Is the Dow at 5-Digit Levels for Good?

On this day in economic and business history...

The Dow Jones Industrial Average (DJINDICES: ^DJI  ) broke past 11,000 points for the first time in its history on May 3, 1999, closing at 11,014,69 points. Despite worries that this might be the index's last major milestone for years to come, Ralph Acampora of Prudential Securities said the new record was "beautiful ... and it's going to last a long time." However, Charles Clough of Merrill Lynch told CNNMoney he worried that the market would become overextended.

Surprisingly, one of the biggest worries allayed on this day was that of "uncontrolled U.S. economic growth" -- perish the thought! The National Association of Purchasing Managers' index, a gauge of manufacturing activity, came in at 52.8, well below expectations of 55. It seems like another lifetime, when market watchers became unnerved by the thought of an economy growing too quickly.

The surge past 11,000 was the fastest 1,000-point gain in history, reached a mere five weeks after the Dow had surpassed 10,000 points. Prior to that, the record time had been a four-month rocket ride from 6,000 to 7,000 points. Unfortunately for investors, Dow 11,000 would be difficult to overcome. After topping out at the start of the following year, the Dow would spend a decade bouncing from peak to valley, reaching 11,000 two more times: at the start of 2006 and in the spring of 2010. No one can yet say whether the third time will be the charm and the Dow will leave its 11,000-point plateau behind forever.

A century of bleach
From Clorox's (NYSE: CLX  ) own corporate history: "On May 3, 1913, five California entrepreneurs invested $100 apiece to set up America's first commercial-scale liquid bleach factory, which they located in Oakland, on the east side of San Francisco Bay. In 1914, they named their product Clorox bleach." The Clorox Company was originally known as the Electro-Alkaline Company, and its most famous product was named as a portmanteau of its primary ingredients, chlorine and sodium hydroxide.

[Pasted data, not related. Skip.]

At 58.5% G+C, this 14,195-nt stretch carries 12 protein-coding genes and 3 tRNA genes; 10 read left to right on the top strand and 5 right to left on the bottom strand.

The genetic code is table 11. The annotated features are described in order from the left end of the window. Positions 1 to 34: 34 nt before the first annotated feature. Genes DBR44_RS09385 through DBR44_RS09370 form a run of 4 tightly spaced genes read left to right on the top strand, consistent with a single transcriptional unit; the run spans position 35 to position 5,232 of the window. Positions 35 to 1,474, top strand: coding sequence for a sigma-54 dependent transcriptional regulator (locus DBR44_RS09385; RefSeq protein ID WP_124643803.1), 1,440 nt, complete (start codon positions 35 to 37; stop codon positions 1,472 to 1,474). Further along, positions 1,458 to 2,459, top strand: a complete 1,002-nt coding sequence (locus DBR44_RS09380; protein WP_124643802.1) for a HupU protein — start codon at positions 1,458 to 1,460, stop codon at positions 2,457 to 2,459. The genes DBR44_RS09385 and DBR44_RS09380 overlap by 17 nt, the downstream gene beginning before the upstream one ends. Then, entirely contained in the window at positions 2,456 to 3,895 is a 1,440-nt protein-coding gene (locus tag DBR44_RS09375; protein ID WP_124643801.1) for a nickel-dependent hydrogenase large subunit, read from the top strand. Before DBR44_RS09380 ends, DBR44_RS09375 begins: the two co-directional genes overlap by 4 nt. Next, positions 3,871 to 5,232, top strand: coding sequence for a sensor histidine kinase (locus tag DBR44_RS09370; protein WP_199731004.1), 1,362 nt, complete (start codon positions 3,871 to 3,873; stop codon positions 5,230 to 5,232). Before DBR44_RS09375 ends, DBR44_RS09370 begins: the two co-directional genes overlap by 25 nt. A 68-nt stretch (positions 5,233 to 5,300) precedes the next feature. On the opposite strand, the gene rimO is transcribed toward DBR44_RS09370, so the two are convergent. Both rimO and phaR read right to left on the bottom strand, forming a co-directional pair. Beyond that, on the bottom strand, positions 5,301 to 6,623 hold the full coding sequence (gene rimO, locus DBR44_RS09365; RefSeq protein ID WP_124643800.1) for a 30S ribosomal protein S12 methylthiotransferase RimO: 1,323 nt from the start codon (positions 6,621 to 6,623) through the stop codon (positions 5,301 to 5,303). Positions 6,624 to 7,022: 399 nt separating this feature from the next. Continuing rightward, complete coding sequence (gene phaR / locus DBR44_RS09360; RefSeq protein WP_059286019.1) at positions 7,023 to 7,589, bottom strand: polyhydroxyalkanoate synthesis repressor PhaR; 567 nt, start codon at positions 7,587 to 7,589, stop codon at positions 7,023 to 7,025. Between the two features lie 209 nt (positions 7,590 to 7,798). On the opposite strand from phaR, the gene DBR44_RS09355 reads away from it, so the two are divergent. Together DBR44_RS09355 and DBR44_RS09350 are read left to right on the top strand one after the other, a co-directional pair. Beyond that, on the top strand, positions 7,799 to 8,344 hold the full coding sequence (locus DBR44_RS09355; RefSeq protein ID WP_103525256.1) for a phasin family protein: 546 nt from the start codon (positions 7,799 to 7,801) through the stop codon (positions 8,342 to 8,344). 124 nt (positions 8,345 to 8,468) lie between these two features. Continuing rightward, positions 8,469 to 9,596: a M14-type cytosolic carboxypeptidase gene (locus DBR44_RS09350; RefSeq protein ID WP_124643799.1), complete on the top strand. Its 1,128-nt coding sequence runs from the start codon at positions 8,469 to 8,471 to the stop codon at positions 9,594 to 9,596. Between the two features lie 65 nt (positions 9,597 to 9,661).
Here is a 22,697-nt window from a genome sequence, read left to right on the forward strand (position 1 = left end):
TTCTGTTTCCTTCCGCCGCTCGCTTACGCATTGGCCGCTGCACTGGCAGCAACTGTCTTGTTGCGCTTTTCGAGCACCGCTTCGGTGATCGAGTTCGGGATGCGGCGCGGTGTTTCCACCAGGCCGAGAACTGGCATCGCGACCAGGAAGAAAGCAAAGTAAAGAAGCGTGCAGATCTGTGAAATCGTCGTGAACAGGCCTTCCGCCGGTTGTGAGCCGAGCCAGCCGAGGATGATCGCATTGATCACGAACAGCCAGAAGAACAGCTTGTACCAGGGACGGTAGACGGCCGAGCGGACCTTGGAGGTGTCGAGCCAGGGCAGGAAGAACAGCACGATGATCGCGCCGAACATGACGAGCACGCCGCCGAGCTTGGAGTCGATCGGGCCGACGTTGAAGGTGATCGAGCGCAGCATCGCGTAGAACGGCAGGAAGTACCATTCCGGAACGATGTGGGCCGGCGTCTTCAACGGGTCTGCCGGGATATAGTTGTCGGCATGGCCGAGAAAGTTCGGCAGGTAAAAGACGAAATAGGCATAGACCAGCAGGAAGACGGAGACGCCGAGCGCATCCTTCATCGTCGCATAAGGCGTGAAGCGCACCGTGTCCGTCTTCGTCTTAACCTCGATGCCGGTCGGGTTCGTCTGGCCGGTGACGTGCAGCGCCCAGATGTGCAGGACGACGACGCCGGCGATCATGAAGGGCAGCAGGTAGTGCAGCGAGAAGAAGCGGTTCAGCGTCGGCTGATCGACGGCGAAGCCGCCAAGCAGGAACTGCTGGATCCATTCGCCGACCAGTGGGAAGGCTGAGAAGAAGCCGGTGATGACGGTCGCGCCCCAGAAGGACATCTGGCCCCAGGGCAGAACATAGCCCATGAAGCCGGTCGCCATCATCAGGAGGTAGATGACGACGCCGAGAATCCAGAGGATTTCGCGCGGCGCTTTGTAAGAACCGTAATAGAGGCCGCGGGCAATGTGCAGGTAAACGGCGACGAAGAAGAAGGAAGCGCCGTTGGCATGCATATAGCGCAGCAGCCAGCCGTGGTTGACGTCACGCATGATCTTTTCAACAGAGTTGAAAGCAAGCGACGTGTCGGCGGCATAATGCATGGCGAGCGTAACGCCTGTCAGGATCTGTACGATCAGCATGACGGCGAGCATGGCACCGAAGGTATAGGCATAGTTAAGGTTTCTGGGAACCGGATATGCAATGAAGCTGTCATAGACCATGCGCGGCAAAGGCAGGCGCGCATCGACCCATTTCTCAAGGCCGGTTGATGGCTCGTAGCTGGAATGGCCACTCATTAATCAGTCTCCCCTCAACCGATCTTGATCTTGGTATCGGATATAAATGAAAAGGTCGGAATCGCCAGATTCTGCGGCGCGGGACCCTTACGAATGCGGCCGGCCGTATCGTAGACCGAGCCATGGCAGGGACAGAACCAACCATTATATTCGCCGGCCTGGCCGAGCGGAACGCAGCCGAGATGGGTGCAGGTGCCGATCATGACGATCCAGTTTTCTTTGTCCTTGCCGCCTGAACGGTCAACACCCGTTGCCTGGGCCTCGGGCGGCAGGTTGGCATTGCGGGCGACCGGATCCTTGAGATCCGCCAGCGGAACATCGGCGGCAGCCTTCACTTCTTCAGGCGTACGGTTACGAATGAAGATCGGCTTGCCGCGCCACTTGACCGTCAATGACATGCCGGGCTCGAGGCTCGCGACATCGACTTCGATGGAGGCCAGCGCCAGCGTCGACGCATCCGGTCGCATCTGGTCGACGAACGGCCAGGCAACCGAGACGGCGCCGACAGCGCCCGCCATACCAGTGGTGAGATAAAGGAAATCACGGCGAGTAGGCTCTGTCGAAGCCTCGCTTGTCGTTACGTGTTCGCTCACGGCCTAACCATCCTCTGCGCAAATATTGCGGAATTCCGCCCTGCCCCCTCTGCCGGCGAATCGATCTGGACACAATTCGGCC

A year later, the new company offered 750 shares at $100 each in a private stock-offering. Its initial public offering, on the San Francisco Stock Exchange, took place in 1928. By that time, its products were available in 26 states, and it had recorded more than $450,000 in before-tax profits for the previous year. Its IPO resulted in a market cap of $4.3 million, with shares worth $21.50 at first.

Clorox became the focal point of a major antitrust lawsuit following its 1957 buyout by consumer products giant Procter & Gamble (NYSE: PG  ) . The court ruled in favor of the government, establishing a precedent in that case holding that a large and diversified competitor cannot buy out a smaller company with dominant market share in a particular niche. As a result of that decision, P&G divested Clorox as an independent company again in 1967. The newly independent Clorox gradually began its expansion into a diversified consumer-products company thereafter, although many early efforts didn't quite pan out. Those that succeeded were quite good to long-term Clorox shareholders: From the company's IPO to the centennial of its founding, Clorox's market cap has grown by 9.7% per year.

Breaking the studio system
P&G is far from the only company to lose to the Federal Trade Commission for antitrust activities. On May 3, 1948, the U.S. Supreme Court decided in the government's favor in the case of U.S. v. Paramount Pictures, ruling that the seven major motion-picture studios were guilty of illegally monopolizing movie production and distribution. At the time, each of the Big Seven not only produced the vast majority of films shown in the country, but also owned or controlled nearly all the theaters in the country, and through this vertical integration they were assured of getting their films shown as widely as they wished.